Date: April 1989 (Revised April 1995)
Source: NDSU Extension Service Horticulturist
Hot, dry weather conditions are conducive for the development of spider mites on evergreens and broad-leaved ornamentals. Evidence of mite damage on evergreens is a sudden graying or browning of the needles. With heavy infestations, webbing will often be present between the needles and dropping of needles may begin to occur.
Spider mite infestations can be easily detected by holding a piece of white paper under a suspected branch or leaf. Tap the branch or leaf lightly. If spider mites are present they will fall onto the paper and appear as small greenish or red crawling specks.
Spider mite infestations on evergreens can be suppressed by forceful spraying with water at 7-10 day intervals.
One of the most effective miticides available for spider mite control is Kelthane applied according to label directions. Insecticides having activity against spider mites are Orthene, Kelthane, Isotox and/or Diazinon. One or two repeat applications at 1 to 1 1/2 week intervals with either insecticide may be necessary for complete control.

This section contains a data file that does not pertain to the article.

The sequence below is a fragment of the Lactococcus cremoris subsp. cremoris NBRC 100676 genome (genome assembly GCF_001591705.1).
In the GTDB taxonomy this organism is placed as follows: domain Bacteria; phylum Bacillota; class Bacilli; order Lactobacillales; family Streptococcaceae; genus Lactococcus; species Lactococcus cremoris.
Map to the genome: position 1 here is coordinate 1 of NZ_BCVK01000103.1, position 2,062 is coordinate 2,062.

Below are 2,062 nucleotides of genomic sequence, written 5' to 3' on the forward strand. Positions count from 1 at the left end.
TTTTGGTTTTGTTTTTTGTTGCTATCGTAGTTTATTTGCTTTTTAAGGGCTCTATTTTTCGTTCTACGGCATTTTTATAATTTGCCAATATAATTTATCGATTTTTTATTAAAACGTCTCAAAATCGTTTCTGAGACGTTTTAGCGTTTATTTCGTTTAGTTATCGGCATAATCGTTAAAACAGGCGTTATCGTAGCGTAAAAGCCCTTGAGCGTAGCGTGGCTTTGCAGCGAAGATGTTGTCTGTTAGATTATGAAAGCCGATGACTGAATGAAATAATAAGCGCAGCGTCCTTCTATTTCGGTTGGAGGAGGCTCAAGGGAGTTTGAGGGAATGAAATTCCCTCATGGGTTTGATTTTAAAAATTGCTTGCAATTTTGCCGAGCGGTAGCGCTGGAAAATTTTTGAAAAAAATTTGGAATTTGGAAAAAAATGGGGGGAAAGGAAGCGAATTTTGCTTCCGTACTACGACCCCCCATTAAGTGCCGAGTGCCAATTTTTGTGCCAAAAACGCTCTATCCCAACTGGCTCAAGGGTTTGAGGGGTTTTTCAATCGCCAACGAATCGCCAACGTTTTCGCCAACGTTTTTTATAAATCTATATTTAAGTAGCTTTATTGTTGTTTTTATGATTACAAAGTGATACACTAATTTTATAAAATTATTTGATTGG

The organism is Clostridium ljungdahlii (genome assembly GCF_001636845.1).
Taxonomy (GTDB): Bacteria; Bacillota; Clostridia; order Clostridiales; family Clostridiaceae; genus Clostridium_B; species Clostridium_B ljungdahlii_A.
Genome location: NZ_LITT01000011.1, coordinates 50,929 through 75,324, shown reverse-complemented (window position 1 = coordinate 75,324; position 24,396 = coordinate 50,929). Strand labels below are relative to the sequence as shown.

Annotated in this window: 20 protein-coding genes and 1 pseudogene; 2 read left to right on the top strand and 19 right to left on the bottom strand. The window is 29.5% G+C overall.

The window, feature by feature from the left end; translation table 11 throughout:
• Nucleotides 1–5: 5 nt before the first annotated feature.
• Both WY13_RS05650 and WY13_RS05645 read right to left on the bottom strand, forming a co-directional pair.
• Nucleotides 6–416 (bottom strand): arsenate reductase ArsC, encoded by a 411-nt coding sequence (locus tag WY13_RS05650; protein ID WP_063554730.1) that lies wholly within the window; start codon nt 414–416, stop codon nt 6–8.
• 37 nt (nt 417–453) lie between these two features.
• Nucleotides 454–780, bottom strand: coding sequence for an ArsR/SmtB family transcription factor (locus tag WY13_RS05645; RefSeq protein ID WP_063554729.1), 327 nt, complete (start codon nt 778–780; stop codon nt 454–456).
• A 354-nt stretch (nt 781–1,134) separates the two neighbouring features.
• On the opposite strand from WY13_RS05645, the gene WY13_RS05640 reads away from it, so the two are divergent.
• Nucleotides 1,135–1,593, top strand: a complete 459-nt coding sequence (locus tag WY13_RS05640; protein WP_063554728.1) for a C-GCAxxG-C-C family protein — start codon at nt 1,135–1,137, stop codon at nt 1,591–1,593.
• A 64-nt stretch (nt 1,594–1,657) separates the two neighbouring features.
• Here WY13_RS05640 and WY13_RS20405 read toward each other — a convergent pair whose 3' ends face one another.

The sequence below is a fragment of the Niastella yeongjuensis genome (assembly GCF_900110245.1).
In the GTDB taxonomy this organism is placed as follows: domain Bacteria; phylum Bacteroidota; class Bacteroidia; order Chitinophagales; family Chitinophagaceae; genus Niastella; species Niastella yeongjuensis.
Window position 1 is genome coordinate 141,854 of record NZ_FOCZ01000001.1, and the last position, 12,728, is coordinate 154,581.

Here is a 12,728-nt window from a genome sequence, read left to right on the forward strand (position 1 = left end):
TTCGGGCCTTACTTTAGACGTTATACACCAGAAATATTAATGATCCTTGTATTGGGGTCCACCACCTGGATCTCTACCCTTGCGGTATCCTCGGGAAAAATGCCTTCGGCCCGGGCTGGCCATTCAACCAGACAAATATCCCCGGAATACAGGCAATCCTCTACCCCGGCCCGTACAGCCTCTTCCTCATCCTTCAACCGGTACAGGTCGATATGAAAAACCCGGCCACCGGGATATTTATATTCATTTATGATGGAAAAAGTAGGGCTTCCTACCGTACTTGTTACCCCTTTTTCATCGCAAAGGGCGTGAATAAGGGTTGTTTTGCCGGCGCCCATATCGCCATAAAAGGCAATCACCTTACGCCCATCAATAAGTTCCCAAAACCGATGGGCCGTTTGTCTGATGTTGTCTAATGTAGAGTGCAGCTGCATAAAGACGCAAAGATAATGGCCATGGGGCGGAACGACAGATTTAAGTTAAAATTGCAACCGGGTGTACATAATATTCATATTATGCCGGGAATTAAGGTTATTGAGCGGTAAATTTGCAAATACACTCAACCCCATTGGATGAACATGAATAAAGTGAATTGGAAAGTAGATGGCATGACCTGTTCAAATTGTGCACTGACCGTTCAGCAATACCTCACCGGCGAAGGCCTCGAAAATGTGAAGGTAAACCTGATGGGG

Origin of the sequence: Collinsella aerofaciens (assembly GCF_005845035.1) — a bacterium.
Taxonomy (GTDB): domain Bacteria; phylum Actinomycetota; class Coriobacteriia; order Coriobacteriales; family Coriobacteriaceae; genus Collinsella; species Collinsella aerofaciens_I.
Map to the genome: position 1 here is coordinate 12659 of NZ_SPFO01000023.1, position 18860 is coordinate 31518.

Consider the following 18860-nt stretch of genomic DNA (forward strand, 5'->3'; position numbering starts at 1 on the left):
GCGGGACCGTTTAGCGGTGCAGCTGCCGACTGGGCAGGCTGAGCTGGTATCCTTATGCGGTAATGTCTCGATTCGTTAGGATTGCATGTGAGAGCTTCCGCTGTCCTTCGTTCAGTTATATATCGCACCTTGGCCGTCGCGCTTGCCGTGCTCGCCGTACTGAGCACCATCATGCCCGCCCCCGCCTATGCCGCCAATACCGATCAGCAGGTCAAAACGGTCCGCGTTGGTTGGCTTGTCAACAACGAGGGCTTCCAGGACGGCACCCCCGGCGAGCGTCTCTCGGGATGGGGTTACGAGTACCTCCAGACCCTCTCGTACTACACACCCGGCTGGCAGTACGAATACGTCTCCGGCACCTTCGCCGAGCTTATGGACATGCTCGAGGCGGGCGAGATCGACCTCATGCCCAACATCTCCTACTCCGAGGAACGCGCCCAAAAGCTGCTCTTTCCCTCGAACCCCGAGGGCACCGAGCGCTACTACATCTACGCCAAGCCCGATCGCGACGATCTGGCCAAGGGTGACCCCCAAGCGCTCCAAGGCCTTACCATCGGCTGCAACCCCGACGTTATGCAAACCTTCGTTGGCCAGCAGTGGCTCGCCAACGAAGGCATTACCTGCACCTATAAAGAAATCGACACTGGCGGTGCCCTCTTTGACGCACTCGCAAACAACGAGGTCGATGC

When spraying of tender ornamentals is necessary, the wettable powder formulation of an insecticide should be used in order to prevent foliar injury which can occur when oil base sprays are used on hot days.
For future reference, you may want to obtain a copy of Extension bulletin E-296, "Insect Pests of Trees and Shrubs," which is available at your county office of the NDSU Extension Service.
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